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How to Refresh a Brand

Bob Brock

Brands grow in power, reach, and equity over time, not over night. The longer a brand campaign is in play, the better leverage it creates in internal ownership, audience awareness, marketplace credibility, and customer loyalty. Provided, of course, your brand campaign remains resonant and relevant for both internal constituencies as well as external audiences.

Everyone understands that the creative materials have to grab attention and resonate with potential customers. But fewer understand the critical nature of maintaining relevance and resonance of the brand platform among internal constituencies – faculty, staff, students, alumni, and – especially – leadership.

Commitment to Strategy
The brand platform is the essential strategic foundation. It provides the basis for purposeful organizational change. If the CEO, cabinet, and campus opinion leaders lose connection with the platform, the brand falls to pieces.

Without leadership ownership, the platform will increasingly fail to infuse the campus with purpose or energize faculty/staff to improve individual performance. It will no longer have the power to guide resource allocations in support of the brand promise and drivers.

In short, when senior leaders no longer claim personal ownership of the platform, it becomes irrelevant.

But this needn’t happen. The key to keeping the brand fresh, relevant, and top-of-mind is to periodically have senior leaders review, revise, and refresh the strategic platform. In doing so, they will reclaim it as their own and recommit to personal ownership of its tenets.

Timing is Everything
Usually, the leadership team needs to revisit the brand platform every two or three years. Surprised? Remember that brands build awareness, equity, and loyalty slowly over time, and ongoing commitment is crucial.

And while the creative campaign materials – photography, ads, layouts, brochures, recruitment materials, etc. – need ongoing updates and tweaks, the brand platform is more constant.

But institutions do evolve, albeit slowly, and the brand platform must evolve, too, to stay relevant. New priorities emerge, new programs take precedence, new audiences, new emphases, emergent characteristics. All of these impact the relevance of your platform.

More immediately, staff members change. A new CEO is named, new deans come on board, new vice presidents, personnel who were not involved in building the original brand platform. To remain strong, your brand needs the newbies to become brand champions.

So it’s critical to present the brand platform for senior leadership review and revision every few years or so in order to ensure that it remains in their consciousness.

The leadership review, which typically requires several hours of focused cabinet (including deans) time, should be preceded by internal research to determine whether or not the organizational core values and competitive advantages have shifted in any significant ways.

The research can include an online stakeholder survey, which is a quick and inexpensive way to measure internal perceptions of quality, competitive advantages, points of differentiation, and unique value propositions. Research also should include small discussion groups to probe the survey results and identify depth of feeling regarding the institution’s greatest strengths and weaknesses.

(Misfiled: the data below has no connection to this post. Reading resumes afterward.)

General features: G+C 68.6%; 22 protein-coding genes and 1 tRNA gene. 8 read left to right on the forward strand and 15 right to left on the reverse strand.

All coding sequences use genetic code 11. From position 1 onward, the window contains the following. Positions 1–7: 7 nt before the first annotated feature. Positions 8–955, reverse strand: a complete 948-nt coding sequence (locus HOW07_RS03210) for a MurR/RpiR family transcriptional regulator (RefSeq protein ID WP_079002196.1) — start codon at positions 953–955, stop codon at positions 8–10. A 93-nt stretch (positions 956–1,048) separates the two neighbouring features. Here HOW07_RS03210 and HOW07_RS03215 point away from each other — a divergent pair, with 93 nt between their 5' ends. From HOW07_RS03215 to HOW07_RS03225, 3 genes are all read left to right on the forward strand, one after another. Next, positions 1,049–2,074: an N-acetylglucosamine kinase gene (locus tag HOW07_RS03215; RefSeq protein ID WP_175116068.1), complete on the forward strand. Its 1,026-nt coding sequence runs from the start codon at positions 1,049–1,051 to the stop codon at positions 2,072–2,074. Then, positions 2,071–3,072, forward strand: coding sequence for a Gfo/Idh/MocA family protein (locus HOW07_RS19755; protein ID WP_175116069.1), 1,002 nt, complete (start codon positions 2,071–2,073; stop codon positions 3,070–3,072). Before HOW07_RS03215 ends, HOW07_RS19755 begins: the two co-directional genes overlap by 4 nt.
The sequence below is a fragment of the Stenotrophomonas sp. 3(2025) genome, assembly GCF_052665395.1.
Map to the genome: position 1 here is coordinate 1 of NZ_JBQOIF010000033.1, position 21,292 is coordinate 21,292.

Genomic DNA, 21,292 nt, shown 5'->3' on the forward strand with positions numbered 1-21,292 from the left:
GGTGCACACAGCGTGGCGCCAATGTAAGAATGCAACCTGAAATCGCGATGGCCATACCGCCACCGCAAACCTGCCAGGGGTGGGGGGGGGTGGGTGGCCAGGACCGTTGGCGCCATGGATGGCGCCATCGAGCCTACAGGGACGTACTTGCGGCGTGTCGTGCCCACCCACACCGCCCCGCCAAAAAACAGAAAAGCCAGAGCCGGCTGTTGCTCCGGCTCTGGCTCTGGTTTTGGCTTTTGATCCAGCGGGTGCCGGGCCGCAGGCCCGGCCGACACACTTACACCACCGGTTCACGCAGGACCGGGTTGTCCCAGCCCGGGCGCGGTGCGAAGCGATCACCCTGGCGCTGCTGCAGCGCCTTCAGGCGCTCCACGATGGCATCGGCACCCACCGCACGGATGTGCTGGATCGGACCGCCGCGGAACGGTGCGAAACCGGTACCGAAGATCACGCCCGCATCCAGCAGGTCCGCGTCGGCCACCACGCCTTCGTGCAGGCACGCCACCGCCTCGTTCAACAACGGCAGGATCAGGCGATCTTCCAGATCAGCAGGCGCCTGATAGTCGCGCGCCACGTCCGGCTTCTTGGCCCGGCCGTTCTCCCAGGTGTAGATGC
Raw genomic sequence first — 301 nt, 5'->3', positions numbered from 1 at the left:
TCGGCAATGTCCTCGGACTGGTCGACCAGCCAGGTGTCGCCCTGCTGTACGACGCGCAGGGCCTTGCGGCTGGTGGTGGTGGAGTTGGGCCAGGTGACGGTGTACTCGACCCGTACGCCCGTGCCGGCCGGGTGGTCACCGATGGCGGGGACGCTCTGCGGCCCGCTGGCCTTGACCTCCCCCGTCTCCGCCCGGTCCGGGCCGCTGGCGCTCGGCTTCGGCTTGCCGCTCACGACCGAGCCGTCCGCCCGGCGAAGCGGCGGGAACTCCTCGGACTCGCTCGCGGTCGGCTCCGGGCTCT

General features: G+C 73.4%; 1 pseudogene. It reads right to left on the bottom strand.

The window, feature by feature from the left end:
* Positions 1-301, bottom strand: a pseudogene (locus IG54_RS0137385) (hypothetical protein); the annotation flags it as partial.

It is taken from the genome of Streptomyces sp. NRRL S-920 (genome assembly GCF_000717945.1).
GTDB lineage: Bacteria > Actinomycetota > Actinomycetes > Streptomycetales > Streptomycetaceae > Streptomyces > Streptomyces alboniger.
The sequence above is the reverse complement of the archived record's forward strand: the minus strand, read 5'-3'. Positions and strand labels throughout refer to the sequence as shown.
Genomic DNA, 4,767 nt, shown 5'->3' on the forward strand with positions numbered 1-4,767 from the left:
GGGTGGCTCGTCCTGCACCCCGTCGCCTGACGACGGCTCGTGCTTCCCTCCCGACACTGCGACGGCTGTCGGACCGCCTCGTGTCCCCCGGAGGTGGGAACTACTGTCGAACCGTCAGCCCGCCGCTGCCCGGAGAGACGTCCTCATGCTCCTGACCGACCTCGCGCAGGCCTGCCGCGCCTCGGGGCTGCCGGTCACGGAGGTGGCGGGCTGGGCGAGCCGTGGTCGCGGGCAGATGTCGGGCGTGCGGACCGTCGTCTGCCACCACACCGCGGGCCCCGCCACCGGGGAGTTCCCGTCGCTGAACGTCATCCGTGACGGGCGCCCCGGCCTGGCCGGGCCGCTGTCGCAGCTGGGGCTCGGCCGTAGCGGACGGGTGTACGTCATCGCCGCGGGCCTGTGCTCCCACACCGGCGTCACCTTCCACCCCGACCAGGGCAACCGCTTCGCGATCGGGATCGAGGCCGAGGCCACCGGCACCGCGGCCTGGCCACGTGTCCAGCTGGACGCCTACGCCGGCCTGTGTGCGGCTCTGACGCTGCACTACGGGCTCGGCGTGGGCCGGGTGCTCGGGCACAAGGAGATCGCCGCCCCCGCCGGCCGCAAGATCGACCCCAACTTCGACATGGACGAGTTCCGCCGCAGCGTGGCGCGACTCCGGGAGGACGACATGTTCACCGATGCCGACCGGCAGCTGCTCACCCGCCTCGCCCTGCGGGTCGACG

We prefer to use both methodologies to clearly identify and characterize potential shifts in internal perceptions. We find that leadership appreciates this level of thoroughness.

At a cabinet-level meeting, the existing brand platform should be presented, along with a brief recap of how and why the original platform was created. This should be followed by a summary of the internal research.

At that point, the assembled leaders should discuss and debate whether any changes to the brand platform are required, and they should come to consensus around what changes are needed. Disagreements regarding the revisions need to be thoroughly vetted to ensure every person present agrees with the outcome.

Only after the senior leadership has agreed upon the revisions to the brand platform should the creative team build out the messaging, designs, photo style, and executions of the brand refresh.

Step by Step
Here is a step-by-step summary of the important process steps in a successful brand refresh:

  1. An online internal survey and internal discussion groups to measure and probe internal perceptions of quality, competitive advantages, core values, and points of differentiation
  2. Compare and contrast survey/discussion group results with the existing brand platform and previous research
  3. A leadership strategy session to review the existing brand platform and stakeholder research and revise and refresh the platform to reflect current realities and future vision
  4. Creative explorations (design/copy) that reflect the revised brand platform
  5. Focus group testing of the creative explorations, and synthesis of a final brand creative framework
  6. Internal distribution, reinforcement, and support for the refreshed brand platform
  7. Launch of the refreshed campaign among target audiences

This process will guarantee not only that your brand campaign remains fresh and exciting in the marketplace, it will ensure that your brand platform continues to motivate purposeful organizational change and improvement.

Call us (303-743-8298) if you’d like additional information with any of these process steps, or would like to discuss the benefits of a brand refresh in more detail.

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